By Texas TalkNo Comments

The notoriety surrounding the England murders persisted for years. Ben Krebs’s family left their North Texas homestead and moved across the Red River to Indian Territory (now Oklahoma) for a fresh start. They settled in Lone Grove, near present-day Ardmore. Here are some period artifacts found at the old Krebs homesite near Denton Creek in Montague County, Texas.


By Texas TalkNo Comments

James Preston’s family also moved to Indian Territory, near present-day Tupelo, Oklahoma, eighty miles northeast of Lone Grove. Preston’s daughter-in-law Vesta (married to son James Jr.) and grandson Earl are buried near the Preston home in Wilson Cemetery, located in Coal County in between Tupelo and Clarita, Oklahoma.


By Texas TalkNo Comments

The England murder case spanned two decades. The legal aftermath involved five Texas governors, five trials at Montague and Gainesville, and five appeals to the Texas Court of Appeals. During this time, Ben Krebs and James Preston remained in prison, condemned to a life at hard labor. The two men continued to protest their innocence, claiming that others had committed the brutal slaughter of the England family. Over time, additional evidence came slowly to light. Locals in Montague County were fearful of speaking up, fearful of being lynched by local vigilantes allegedly in league with the county attorney. Finally, by the 1890s, some of them were willing to go on record with what they knew about the case.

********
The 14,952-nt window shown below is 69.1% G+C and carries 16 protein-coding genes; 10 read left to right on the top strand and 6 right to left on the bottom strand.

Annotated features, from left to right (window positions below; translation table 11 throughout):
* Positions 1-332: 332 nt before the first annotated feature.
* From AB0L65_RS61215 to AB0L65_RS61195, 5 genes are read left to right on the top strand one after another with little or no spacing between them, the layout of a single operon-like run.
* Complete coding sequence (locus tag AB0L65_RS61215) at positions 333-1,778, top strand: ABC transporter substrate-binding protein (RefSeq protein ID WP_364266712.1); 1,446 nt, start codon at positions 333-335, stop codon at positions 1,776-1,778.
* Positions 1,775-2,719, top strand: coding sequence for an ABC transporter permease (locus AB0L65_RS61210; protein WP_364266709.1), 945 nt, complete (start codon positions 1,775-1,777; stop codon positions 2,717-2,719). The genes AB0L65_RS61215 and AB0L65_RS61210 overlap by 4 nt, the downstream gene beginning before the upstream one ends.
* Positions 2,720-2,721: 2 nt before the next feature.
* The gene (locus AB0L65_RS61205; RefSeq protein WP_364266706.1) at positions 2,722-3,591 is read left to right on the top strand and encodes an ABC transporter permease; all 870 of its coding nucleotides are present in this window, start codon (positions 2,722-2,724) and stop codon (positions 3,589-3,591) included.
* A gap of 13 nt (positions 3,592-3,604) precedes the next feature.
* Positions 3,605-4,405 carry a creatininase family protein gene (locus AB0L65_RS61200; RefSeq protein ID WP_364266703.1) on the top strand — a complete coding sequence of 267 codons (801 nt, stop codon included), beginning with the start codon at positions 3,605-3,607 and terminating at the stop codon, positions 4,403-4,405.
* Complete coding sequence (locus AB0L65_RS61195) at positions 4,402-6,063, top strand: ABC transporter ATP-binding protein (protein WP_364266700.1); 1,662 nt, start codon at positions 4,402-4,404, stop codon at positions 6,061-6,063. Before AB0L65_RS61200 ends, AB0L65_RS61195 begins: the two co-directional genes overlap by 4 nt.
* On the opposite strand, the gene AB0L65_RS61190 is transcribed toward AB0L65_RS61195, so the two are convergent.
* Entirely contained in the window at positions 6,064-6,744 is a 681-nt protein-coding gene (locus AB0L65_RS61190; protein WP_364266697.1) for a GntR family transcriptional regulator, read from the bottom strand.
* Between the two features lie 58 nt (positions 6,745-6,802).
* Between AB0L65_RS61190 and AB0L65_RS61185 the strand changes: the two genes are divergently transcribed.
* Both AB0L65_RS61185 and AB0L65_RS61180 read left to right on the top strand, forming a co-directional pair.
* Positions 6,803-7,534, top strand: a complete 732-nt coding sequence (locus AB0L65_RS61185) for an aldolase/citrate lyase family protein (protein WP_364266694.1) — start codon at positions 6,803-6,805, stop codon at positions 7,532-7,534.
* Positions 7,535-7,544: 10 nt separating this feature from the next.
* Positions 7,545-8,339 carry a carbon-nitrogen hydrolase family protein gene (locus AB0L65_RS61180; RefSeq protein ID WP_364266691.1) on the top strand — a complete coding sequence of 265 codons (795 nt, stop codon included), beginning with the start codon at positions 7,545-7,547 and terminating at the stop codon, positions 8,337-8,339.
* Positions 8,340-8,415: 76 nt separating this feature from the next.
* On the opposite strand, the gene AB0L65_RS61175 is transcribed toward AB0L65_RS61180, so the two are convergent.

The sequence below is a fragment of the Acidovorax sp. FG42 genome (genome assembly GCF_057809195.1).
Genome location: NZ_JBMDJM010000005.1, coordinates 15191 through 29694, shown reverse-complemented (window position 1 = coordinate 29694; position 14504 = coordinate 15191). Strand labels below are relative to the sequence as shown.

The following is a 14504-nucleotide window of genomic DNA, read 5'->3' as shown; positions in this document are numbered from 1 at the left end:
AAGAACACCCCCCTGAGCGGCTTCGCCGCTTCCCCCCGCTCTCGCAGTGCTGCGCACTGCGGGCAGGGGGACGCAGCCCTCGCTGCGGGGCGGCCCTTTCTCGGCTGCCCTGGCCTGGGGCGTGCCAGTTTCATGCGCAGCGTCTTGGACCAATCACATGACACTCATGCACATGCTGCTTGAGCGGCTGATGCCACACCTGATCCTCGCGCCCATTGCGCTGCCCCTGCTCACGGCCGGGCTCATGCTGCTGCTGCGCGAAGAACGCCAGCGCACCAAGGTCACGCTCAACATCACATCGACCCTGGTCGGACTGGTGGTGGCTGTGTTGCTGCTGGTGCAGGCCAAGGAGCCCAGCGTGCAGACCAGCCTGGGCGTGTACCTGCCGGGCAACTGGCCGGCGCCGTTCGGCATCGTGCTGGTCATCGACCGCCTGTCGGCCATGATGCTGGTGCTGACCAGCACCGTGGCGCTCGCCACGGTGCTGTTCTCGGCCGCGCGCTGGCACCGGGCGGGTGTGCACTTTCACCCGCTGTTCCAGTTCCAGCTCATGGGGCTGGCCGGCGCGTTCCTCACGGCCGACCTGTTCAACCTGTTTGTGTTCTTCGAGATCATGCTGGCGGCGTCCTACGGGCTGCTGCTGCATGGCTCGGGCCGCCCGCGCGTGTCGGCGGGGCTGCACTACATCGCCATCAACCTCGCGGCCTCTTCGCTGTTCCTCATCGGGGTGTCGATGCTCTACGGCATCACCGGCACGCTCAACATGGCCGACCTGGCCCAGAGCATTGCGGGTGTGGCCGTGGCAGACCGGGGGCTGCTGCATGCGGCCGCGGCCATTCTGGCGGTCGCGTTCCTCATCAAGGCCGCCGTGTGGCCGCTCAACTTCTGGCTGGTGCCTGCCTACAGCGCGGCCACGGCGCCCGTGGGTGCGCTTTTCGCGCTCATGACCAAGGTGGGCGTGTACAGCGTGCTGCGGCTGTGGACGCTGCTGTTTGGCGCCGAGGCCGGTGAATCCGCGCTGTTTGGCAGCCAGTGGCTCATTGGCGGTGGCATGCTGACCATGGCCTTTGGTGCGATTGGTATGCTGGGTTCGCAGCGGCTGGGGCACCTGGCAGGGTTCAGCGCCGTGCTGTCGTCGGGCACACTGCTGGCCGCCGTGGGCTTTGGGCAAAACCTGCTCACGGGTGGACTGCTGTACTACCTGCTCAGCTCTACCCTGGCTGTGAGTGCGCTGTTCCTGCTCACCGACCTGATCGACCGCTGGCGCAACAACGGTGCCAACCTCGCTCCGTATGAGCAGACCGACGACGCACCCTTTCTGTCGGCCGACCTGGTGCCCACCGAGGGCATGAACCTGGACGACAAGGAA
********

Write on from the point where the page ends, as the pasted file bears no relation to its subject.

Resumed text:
What was the truth regarding the England murders? Did Krebs, Preston, and Taylor kill the Englands or were they framed for a crime they did not commit? Were others responsible? It has been almost a century and a half since William England, Selena England, and two of her children, Susie and Isaiah, were murdered six miles south of Montague, Texas. Texas Governor James S. Hogg called the case “the strangest, most novel and peculiar . . . . The blackest pages of criminal justice do not portray or present a blacker nor more fiendish deed than the destruction of the England family.” For avid readers of mystery and true crime, the England murder case is full of numerous, fascinating plot twists and developments. For anyone interested in Texas and its legal history, the case offers a realistic snapshot of frontier justice and retribution in North Texas following the Civil War, as vigilante justice grudgingly gave way to an established system of law and order.

For an in-depth look at this compelling murder mystery, read Murder in Montague: Frontier Justice and Retribution in Texas, published by University of Oklahoma Press, and available on our secure online webstore. The book is also available at University of Oklahoma Press and Amazon.